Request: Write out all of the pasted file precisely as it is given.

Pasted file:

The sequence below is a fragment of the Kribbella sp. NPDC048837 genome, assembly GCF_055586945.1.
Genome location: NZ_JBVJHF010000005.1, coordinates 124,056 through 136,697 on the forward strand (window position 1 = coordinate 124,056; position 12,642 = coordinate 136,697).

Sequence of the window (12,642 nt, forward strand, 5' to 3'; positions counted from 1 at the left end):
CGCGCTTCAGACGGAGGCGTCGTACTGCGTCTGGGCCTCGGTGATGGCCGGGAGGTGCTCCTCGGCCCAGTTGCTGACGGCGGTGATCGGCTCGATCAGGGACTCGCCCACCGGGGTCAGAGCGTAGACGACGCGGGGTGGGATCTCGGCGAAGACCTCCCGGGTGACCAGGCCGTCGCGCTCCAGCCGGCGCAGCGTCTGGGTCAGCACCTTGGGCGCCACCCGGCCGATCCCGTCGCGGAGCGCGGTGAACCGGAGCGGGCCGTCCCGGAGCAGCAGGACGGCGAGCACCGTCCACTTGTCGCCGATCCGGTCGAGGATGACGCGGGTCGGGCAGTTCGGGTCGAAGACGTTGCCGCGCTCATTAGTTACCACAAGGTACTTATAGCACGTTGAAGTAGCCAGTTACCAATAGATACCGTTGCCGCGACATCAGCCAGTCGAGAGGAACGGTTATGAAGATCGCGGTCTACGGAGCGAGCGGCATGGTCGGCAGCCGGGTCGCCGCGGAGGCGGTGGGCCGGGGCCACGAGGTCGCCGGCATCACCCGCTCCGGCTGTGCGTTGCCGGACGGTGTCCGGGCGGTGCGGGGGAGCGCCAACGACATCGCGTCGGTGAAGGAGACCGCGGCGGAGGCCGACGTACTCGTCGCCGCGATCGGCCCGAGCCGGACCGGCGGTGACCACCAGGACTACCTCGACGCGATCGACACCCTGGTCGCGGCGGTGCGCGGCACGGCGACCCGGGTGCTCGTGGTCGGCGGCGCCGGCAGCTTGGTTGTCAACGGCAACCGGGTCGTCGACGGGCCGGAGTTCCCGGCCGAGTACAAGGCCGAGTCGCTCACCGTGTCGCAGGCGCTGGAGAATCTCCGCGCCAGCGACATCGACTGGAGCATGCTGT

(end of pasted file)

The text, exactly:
The sequence below is a fragment of the Kribbella sp. NPDC048837 genome, assembly GCF_055586945.1.
Genome location: NZ_JBVJHF010000005.1, coordinates 124,056 through 136,697 on the forward strand (window position 1 = coordinate 124,056; position 12,642 = coordinate 136,697).

Sequence of the window (12,642 nt, forward strand, 5' to 3'; positions counted from 1 at the left end):
CGCGCTTCAGACGGAGGCGTCGTACTGCGTCTGGGCCTCGGTGATGGCCGGGAGGTGCTCCTCGGCCCAGTTGCTGACGGCGGTGATCGGCTCGATCAGGGACTCGCCCACCGGGGTCAGAGCGTAGACGACGCGGGGTGGGATCTCGGCGAAGACCTCCCGGGTGACCAGGCCGTCGCGCTCCAGCCGGCGCAGCGTCTGGGTCAGCACCTTGGGCGCCACCCGGCCGATCCCGTCGCGGAGCGCGGTGAACCGGAGCGGGCCGTCCCGGAGCAGCAGGACGGCGAGCACCGTCCACTTGTCGCCGATCCGGTCGAGGATGACGCGGGTCGGGCAGTTCGGGTCGAAGACGTTGCCGCGCTCATTAGTTACCACAAGGTACTTATAGCACGTTGAAGTAGCCAGTTACCAATAGATACCGTTGCCGCGACATCAGCCAGTCGAGAGGAACGGTTATGAAGATCGCGGTCTACGGAGCGAGCGGCATGGTCGGCAGCCGGGTCGCCGCGGAGGCGGTGGGCCGGGGCCACGAGGTCGCCGGCATCACCCGCTCCGGCTGTGCGTTGCCGGACGGTGTCCGGGCGGTGCGGGGGAGCGCCAACGACATCGCGTCGGTGAAGGAGACCGCGGCGGAGGCCGACGTACTCGTCGCCGCGATCGGCCCGAGCCGGACCGGCGGTGACCACCAGGACTACCTCGACGCGATCGACACCCTGGTCGCGGCGGTGCGCGGCACGGCGACCCGGGTGCTCGTGGTCGGCGGCGCCGGCAGCTTGGTTGTCAACGGCAACCGGGTCGTCGACGGGCCGGAGTTCCCGGCCGAGTACAAGGCCGAGTCGCTCACCGTGTCGCAGGCGCTGGAGAATCTCCGCGCCAGCGACATCGACTGGAGCATGCTGT